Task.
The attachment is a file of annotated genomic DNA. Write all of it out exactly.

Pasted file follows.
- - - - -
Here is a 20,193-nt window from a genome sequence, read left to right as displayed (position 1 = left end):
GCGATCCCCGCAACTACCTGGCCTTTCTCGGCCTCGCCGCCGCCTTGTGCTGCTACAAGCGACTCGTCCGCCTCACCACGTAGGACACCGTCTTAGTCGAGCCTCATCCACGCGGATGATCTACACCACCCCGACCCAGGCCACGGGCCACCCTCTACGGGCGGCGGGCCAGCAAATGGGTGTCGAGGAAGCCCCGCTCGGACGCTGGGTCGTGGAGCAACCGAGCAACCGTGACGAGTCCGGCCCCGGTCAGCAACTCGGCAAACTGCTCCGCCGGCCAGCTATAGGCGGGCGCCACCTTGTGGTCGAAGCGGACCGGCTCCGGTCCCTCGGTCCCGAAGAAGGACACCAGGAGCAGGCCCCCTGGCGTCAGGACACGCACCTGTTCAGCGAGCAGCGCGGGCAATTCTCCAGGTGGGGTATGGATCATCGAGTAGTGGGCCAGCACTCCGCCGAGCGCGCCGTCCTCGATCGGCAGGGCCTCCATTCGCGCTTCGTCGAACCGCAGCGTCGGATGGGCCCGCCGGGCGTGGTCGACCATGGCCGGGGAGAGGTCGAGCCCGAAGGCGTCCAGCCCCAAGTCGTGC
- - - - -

Here is a 20,193-nt window from a genome sequence, read left to right as displayed (position 1 = left end):
GCGATCCCCGCAACTACCTGGCCTTTCTCGGCCTCGCCGCCGCCTTGTGCTGCTACAAGCGACTCGTCCGCCTCACCACGTAGGACACCGTCTTAGTCGAGCCTCATCCACGCGGATGATCTACACCACCCCGACCCAGGCCACGGGCCACCCTCTACGGGCGGCGGGCCAGCAAATGGGTGTCGAGGAAGCCCCGCTCGGACGCTGGGTCGTGGAGCAACCGAGCAACCGTGACGAGTCCGGCCCCGGTCAGCAACTCGGCAAACTGCTCCGCCGGCCAGCTATAGGCGGGCGCCACCTTGTGGTCGAAGCGGACCGGCTCCGGTCCCTCGGTCCCGAAGAAGGACACCAGGAGCAGGCCCCCTGGCGTCAGGACACGCACCTGTTCAGCGAGCAGCGCGGGCAATTCTCCAGGTGGGGTATGGATCATCGAGTAGTGGGCCAGCACTCCGCCGAGCGCGCCGTCCTCGATCGGCAGGGCCTCCATTCGCGCTTCGTCGAACCGCAGCGTCGGATGGGCCCGCCGGGCGTGGTCGACCATGGCCGGGGAGAGGTCGAGCCCGAAGGCGTCCAGCCCCAAGTCGTGC